International Stress Awareness Week takes place from 4 to 8 November 2019. The aim is to raise awareness of how stress can affect everyday life and practical ways of coping.

To mark International Stress Awareness Week, Content Developer Azmina explains the signs of stress and some different things that can help you to cope.

What are the signs of stress?

There is no medical definition of stress, but you may feel ‘stressed’ if you believe that you are under too much pressure. This may happen when you feel you are struggling to cope with a difficult event or situation. Living with cancer involves dealing with situations that may frighten and challenge you.

When you are stressed, your body releases hormones to help you deal with a threat or escape from danger. This is called the ‘fight or flight’ response. You may have symptoms such as a headache, tense muscles, sweating or an upset tummy. If you are often under stress, you may find it hard to sleep or eat well.

The stress of living with cancer can also affect how you feel, think and behave. You may become irritable, have racing thoughts or struggle to concentrate.

Stress is very common. It is not an illness but, if you are stressed over a long period, you are more vulnerable to health issues like anxiety and depression. It is important to recognise the signs of stress early to prevent the problem from getting worse. There are things you can do to try and reduce stress. The following are some tips for managing stress that you may find helpful.

Take control
Learning about the cancer and its treatment can make you feel more in control and involved in your care. But it is up to you how much information you would like at any time.

You can order Macmillan’s free booklets about all aspects of living with cancer at be.macmillan.org.uk

Make time to relax
It is a good idea to set aside some regular time to relax and do enjoyable activities. For example, you could have a bubble bath, listen to music or spend time with your pets. This can calm your body and mind, and help you to sleep better.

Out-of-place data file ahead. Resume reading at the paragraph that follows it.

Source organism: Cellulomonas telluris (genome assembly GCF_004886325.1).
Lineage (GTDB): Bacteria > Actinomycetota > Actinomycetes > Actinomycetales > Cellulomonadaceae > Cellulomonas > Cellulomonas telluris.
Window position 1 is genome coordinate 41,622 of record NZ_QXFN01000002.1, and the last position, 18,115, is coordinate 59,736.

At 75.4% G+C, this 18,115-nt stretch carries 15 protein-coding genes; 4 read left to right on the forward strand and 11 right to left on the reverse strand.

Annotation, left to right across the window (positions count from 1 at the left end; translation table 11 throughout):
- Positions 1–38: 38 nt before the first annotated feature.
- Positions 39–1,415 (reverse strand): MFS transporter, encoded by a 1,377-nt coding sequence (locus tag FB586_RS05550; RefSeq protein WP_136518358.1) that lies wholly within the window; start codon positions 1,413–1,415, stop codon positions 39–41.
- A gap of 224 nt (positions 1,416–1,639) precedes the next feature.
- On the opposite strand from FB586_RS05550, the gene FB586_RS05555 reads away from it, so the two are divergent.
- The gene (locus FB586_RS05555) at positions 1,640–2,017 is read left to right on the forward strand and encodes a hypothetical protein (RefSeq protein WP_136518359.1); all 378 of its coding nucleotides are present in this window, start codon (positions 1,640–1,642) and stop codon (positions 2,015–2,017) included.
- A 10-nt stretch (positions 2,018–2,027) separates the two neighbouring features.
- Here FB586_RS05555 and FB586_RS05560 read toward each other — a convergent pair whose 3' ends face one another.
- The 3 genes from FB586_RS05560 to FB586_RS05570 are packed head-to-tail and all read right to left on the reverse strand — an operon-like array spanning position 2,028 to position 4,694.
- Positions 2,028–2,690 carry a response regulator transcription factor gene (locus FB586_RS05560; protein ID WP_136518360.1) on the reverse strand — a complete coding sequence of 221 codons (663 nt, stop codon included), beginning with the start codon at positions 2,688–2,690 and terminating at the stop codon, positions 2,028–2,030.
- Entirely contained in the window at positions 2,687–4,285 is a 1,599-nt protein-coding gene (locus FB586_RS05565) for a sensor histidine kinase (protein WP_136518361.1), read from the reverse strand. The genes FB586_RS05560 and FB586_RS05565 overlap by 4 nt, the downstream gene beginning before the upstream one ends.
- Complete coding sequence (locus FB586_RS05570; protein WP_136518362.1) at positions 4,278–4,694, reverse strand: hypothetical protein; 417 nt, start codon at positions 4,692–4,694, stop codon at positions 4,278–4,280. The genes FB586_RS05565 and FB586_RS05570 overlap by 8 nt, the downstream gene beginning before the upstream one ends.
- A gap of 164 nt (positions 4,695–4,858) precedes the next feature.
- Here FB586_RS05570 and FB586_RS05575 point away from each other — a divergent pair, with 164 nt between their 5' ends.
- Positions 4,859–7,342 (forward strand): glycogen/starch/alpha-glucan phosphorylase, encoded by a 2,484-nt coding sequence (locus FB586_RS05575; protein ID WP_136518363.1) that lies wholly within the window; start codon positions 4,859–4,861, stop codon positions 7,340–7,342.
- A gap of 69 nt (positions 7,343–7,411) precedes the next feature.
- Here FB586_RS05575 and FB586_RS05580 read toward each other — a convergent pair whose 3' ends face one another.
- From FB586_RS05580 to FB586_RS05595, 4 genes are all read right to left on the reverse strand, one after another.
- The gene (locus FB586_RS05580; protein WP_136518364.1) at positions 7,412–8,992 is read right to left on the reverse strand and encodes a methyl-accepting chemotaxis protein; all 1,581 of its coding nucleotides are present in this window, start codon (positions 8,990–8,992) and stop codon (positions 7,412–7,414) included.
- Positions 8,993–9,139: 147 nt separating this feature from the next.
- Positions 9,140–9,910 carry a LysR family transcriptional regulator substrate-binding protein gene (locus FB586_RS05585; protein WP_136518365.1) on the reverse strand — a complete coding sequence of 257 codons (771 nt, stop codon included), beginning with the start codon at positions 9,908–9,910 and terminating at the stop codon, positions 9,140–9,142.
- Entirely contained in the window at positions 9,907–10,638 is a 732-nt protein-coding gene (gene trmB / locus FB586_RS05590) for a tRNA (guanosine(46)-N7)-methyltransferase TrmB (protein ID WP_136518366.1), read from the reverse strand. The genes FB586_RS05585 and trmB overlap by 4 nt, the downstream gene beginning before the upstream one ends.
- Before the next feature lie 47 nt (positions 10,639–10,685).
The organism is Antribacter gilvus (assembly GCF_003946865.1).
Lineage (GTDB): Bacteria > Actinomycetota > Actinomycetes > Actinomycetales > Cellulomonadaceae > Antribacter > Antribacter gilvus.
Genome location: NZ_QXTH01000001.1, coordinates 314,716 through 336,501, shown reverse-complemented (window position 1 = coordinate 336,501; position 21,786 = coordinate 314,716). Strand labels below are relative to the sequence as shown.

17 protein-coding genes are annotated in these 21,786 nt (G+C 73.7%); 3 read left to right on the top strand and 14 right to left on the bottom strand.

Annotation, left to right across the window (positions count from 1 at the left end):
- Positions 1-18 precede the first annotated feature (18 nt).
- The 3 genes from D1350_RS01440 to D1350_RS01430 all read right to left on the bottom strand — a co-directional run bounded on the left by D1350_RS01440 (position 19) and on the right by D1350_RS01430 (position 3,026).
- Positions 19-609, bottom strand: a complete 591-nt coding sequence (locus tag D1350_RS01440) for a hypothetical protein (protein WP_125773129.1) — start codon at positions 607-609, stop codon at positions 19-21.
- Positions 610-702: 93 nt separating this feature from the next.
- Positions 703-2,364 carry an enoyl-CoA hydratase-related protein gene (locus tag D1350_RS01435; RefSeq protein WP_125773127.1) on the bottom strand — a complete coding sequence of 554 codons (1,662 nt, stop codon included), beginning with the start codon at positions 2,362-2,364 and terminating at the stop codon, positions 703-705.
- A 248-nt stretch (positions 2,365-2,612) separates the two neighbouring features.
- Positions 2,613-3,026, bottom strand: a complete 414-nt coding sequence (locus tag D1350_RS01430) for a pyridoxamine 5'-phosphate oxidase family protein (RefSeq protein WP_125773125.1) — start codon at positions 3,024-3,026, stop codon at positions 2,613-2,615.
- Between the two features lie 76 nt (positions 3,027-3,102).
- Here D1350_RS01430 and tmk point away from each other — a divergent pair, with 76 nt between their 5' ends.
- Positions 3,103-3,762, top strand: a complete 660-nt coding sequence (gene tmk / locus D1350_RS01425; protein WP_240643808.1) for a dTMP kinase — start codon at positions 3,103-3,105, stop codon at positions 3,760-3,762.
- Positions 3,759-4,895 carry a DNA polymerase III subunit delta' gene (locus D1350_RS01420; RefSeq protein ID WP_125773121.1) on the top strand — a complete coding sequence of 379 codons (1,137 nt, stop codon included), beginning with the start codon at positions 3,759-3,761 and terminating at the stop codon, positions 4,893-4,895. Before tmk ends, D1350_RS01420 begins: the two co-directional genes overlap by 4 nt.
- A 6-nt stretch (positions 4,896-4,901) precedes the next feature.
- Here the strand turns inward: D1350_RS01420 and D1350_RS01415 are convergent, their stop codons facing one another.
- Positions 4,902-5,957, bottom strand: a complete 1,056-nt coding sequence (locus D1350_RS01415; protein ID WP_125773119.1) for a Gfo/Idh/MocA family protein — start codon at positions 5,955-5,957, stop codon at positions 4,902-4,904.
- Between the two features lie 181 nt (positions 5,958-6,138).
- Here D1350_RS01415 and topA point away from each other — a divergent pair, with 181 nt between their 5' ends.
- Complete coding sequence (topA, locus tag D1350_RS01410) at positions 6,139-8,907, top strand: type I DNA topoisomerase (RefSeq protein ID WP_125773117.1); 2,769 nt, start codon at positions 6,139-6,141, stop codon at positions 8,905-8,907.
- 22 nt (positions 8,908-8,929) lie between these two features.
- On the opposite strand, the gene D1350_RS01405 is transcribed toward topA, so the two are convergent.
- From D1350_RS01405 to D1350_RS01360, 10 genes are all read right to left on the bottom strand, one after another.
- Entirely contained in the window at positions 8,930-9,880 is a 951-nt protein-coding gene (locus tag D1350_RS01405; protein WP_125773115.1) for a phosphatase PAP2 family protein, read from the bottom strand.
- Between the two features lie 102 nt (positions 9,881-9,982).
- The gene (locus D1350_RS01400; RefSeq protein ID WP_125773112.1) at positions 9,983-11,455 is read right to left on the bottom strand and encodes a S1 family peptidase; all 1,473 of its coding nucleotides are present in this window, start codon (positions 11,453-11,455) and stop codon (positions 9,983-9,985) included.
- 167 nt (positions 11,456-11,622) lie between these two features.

Practise relaxation techniques
You can learn and practise relaxation techniques, which combine breathing more slowly with relaxing your muscles. There is a simple exercise on our website. We can also send you a free CD called Relax and breathe.

Try mindfulness exercises
Mindfulness means paying attention to what is happening in the present moment. If you are overwhelmed by upsetting thoughts or feelings, you can use your senses to bring yourself back to the ‘here and now’.

For example, you could splash water on your face, dry yourself with a soft towel and use words in your mind to describe the sensations. Our basic senses (sight, hearing, smell, taste and touch) remind us that we are here and safe in this moment.

There is a free website with guided mindfulness exercises for people affected by cancer at thisiskara.com

Keep active
Exercise encourages your brain to produce chemicals called endorphins, which boost your mood. Try to build up your activity levels gradually. You could start by going for short walks in the fresh air or doing some light gardening.

There may be a local cancer rehabilitation programme, where you can exercise with others who understand what you are going through. Visit macmillan.org.uk/in-your-area

 
Follow a balanced diet
When you feel stressed, you may be tempted to skip meals, eat comfort food or drink more alcohol than usual. But eating regular, healthy meals and not drinking more than 14 units of alcohol a week can have a big impact on your mood. Macmillan’s free Recipes for people affected by cancer booklet contains nutritious meal ideas that can improve your well-being.

Further support
If you need more help in dealing with stress, call our cancer support specialists free on 0808 808 00 00 (7 days a week, 8am to 8pm). We can also send you our free booklet, How are you feeling? The emotional effects of cancer.

You can also use our Directory of Information Materials for People Affected by Cancer. It has details of over 1,900 booklets, leaflets, books and audiovisual materials for people affected by cancer. It is regularly updated and you can use it to search for our resources and those from other organisations. 

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Whatever cancer throws your way, we're right there with you.

The Macmillan team is here to help. Our cancer support specialists can answer your questions, offer support, or simply listen if you need a chat. Call us free on 0808 808 00 00.

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